As a 32-year-old professional Zimbabwean woman, mother to two children and going through a divorce, I will undoubtedly be ‘another’ statistic this time next year. I view divorce as evidence, in part, of women’s empowerment of their legal rights and power to walk away from a violent or an unfulfilling relationship. That is not to say that it is only women who walk out of the marriages, nor are these the only reasons why people walk. NO!

In fact, throughout my own marital and legal battles I have observed the vast number of women of various ages and classes sitting side by side on the creaky benches in the glum and dreary offices of the Harare civil court. All of them want either protection from a violent partner, to escape unhappiness through a divorce or get some man to realise that he needs to feed and clothe the baby she is carrying on her lap. It is an indication that indeed, Zimbabwean women are more empowered and resilient than ever before.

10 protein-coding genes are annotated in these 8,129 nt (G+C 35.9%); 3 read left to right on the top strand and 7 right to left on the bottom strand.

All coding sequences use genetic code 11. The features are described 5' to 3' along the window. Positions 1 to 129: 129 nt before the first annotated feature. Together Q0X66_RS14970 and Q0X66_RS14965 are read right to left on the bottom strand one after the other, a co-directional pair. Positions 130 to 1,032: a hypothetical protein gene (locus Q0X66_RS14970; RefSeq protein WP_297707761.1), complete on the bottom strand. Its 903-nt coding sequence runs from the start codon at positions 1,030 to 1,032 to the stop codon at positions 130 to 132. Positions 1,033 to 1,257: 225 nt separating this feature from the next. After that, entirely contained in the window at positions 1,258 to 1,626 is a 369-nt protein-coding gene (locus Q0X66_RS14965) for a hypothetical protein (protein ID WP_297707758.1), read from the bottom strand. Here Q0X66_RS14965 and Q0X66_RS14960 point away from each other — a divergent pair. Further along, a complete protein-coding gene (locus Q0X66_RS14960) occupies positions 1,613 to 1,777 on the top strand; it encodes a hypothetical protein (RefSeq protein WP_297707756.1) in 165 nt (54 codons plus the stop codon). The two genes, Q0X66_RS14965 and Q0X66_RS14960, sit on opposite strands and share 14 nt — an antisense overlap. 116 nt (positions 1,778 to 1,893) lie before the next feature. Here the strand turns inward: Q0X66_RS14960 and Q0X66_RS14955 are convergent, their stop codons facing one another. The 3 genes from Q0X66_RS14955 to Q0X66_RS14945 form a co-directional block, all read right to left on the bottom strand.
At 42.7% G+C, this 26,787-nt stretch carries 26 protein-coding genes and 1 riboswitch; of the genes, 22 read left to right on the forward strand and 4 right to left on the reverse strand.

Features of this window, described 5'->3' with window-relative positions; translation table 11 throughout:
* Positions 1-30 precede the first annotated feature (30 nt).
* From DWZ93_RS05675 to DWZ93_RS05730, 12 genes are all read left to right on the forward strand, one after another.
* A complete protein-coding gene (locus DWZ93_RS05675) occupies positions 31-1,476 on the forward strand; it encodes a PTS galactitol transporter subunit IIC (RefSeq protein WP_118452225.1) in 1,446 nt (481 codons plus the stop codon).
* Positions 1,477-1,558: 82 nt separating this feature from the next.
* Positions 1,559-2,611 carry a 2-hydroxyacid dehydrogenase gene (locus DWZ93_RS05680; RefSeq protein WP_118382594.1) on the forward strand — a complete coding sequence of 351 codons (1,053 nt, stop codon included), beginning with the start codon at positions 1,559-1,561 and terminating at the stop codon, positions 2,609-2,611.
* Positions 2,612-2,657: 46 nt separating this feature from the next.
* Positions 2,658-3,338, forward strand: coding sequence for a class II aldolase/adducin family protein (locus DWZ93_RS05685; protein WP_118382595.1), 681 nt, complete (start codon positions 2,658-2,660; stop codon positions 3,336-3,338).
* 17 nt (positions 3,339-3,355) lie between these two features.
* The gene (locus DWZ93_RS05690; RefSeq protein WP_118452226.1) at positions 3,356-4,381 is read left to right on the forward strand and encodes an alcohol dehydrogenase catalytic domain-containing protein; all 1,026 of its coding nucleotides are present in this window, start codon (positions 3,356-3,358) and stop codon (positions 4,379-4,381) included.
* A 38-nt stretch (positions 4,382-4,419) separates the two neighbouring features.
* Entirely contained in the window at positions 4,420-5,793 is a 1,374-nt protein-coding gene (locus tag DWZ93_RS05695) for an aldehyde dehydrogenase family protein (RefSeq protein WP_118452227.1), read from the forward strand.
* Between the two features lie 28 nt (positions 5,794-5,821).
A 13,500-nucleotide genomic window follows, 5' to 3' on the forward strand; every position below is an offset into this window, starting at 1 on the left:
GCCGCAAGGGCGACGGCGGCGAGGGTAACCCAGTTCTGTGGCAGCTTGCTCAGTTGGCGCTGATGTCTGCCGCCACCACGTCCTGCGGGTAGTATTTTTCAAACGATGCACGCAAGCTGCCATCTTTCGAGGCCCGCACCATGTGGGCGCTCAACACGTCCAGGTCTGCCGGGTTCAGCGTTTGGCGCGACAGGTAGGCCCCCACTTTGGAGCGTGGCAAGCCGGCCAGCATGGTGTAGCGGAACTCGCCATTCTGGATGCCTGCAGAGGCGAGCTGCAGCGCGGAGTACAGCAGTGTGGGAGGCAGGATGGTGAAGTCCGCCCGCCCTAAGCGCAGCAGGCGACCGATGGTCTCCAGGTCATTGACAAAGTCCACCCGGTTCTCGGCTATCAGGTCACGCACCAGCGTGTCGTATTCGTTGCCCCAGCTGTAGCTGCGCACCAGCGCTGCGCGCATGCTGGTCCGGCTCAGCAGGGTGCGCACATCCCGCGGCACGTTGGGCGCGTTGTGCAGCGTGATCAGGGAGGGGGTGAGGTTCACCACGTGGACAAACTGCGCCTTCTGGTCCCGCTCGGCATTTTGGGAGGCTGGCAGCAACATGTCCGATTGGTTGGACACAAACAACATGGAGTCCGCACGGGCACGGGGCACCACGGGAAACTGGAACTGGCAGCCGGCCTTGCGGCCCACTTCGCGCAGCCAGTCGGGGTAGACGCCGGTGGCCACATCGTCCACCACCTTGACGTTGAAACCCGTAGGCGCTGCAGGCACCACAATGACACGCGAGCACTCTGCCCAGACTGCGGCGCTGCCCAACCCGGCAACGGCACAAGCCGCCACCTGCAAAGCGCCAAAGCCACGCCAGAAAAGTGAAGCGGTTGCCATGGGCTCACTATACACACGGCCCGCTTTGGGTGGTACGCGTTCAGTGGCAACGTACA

Women in Zimbabwe now realise their legal and social rights; the need for education and have more awareness about self and the world around them. This self-awareness coupled in some instances with financial independence reduces the probability of women staying in a relationship out of sheer necessity and obligation.

The trend seems similar in South Africa where statistics indicate that in 2010 alone, women initiated 49,3% of the divorces recorded. Women from the black African population group had a lower proportion of plaintiffs compared to white female plaintiffs.